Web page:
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and said they had canceled their spring trip,” said Millersville softball coach Jen Probst. “On the way home, players are saying, ‘they better not cancel ours. ’ In my mind it seemed unrealistic that we would cancel. But as the week went on, it became pretty real.” A weeklong trip that the softball team had planned cost an estimated $20,000, some of which the players individually raised funds for. That trip and many others were canceled. Southwest Airlines provided flight credits, but suddenly, hundreds of baseball, softball and tennis teams on spring break were seeking refunds for housing and travel. Less than 24 hours later, on March 12, the NCAA went a step further, canceling all championships for not just the winter, but the spring as well. As the seriousness of the pandemic’s threat became more understood, decisions changed overnight. Back at the National Championships on March 13—“At first, I thought they were just taking precautions in order for us athletes to have a safe national competition,” said Striver. “It started with having only family allowed in the stadium, to only athletes and coaches, and finally to canceling the whole competition in the evening of that same day. I found out through a teammate that evening. I was working on homework in the hotel room at the time of the news.” The news was devastating to student-athletes, especially the seniors, who would not have the opportunity to realize the dreams they’d worked for. “I had it in my mind that everything would go back to normal in a couple of days after the cancellation of winter sports and spring sports,” said Striver. “It felt weird and unfamiliar because my life for nine years has revolved around my favorite sport and not being able to compete killed a part of my personality. My heart literally hurt because something I loved was being stripped away without a proper goodbye.” At Cooper Park, the news of the NCAA’s decision came through a student assistant coach who saw the announcement on Twitter. Millersville baseball coach Jon Shehan said that moment and the proceeding hour turned into the hardest day of his coaching career. “We knew it was probably going to be our last practice based on the news of other conferences,” said Shehan. “We loosened up the reins. Took BP with the coaches and pitchers. I threw the last pitch of BP, and one of the student assistants saw it on Twitter. It only took 10 seconds to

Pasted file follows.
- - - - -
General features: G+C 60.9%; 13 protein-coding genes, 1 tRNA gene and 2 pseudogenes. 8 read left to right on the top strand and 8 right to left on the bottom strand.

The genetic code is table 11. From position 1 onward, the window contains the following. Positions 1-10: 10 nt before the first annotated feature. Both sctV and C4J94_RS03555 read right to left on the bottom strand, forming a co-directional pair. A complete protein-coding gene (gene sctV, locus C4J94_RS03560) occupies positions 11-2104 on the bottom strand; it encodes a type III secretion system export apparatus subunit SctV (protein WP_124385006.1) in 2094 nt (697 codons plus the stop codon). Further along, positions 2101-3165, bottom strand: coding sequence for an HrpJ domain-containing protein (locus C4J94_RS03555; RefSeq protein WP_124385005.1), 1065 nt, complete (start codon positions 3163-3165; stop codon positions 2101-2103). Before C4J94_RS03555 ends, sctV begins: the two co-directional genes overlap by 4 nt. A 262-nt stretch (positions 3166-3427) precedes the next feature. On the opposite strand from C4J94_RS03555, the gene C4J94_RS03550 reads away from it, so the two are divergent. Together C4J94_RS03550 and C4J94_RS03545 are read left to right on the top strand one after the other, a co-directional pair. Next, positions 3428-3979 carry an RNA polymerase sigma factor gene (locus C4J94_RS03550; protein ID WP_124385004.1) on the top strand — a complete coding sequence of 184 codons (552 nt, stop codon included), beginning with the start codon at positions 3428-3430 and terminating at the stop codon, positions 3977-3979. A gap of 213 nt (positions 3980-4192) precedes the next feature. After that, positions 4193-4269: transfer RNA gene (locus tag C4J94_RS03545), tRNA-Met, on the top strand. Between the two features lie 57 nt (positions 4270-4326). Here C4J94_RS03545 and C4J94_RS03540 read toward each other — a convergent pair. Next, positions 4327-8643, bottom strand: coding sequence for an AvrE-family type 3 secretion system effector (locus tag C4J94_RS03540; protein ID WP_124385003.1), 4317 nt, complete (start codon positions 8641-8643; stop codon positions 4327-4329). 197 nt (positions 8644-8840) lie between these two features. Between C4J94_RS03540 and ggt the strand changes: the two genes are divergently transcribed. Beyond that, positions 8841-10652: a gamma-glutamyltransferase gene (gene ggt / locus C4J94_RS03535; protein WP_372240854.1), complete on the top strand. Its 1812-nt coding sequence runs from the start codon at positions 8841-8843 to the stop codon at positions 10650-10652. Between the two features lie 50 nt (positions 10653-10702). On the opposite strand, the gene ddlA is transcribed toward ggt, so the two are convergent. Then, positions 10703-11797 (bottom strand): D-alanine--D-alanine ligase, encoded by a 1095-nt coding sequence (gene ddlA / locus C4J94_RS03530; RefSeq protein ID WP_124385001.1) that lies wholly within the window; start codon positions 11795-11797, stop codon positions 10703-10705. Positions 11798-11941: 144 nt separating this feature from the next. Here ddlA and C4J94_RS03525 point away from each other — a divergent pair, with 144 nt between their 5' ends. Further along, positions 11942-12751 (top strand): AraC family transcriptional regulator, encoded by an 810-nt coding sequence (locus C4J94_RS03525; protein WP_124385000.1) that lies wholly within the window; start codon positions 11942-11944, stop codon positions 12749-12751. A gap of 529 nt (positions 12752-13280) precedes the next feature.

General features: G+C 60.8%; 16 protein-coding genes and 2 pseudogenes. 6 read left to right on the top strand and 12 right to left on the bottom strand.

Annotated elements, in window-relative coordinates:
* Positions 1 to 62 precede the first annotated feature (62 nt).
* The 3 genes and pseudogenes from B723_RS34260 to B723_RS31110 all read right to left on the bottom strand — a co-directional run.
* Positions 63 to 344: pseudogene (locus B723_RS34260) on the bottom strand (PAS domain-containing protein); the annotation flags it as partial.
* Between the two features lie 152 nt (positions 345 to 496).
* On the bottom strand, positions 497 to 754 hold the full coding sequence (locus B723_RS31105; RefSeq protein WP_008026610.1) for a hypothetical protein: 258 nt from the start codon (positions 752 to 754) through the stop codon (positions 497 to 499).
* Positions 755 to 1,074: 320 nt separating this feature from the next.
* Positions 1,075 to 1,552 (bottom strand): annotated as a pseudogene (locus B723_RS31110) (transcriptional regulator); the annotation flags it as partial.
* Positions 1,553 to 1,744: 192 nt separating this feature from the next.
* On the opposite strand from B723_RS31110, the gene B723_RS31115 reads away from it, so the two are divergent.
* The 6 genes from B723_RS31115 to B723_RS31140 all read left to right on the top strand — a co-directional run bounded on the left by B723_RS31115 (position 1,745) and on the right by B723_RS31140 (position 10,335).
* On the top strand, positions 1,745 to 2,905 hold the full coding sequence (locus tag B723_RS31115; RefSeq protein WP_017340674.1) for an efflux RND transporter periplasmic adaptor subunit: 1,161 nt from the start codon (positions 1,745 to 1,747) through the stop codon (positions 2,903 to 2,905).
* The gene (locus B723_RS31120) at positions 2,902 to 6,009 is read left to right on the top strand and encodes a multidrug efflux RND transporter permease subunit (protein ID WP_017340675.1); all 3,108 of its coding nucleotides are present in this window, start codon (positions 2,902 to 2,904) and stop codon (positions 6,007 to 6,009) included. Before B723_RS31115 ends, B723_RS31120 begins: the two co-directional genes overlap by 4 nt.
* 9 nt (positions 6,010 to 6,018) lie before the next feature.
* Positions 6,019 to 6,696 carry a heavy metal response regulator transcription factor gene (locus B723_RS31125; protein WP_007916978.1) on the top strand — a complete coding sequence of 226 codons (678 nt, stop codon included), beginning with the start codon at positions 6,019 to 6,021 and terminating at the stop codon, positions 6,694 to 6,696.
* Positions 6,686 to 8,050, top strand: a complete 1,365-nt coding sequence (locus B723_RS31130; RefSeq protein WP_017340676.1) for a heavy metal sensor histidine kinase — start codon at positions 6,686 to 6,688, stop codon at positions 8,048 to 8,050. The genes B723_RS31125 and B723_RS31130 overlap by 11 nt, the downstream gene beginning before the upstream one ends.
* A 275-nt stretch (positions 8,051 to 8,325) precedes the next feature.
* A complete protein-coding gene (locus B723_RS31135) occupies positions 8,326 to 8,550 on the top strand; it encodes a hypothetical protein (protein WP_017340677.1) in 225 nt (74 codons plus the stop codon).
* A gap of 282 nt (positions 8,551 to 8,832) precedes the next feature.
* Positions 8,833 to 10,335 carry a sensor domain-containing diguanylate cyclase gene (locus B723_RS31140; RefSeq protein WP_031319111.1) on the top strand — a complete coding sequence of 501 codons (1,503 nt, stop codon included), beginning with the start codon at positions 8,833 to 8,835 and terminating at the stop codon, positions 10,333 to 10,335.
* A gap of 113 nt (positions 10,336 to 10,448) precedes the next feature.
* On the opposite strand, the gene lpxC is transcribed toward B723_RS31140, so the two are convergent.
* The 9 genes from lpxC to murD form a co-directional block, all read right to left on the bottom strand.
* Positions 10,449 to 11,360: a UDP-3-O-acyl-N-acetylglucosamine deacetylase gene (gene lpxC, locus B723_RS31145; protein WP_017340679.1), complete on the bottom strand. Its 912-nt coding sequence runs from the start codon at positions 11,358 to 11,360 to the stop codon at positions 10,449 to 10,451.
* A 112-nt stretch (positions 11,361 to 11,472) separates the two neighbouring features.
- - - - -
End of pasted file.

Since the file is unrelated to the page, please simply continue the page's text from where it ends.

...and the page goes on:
see our seniors get the news. Players dropped down to the field where they stood. There were a lot tears. We waited 30 minutes to gather our thoughts. It’s unfortunate that coaches didn’t get a chance to get in front of the team first.” After the cancellation of NCAA championships, the PSAC’s decision to cancel regular season and postseason championships on March 13 seemed a formality, but it nonetheless impacted student-athletes from the newcomer to the graduating senior. “It’s difficult because justifiably the focus is on the senior class,” said Probst. “It’s extremely difficult for them, but you can’t look past the freshmen. They missed out on leadership development, mentoring, having freshman moments and working through them. They lose a year as well. It’s unrealistic to think that every player can stay for five years for financial or academic reasons. Every one of those athletes is grieving a loss of a year, and many of them can’t recoup that year. I know they are all reeling from it.”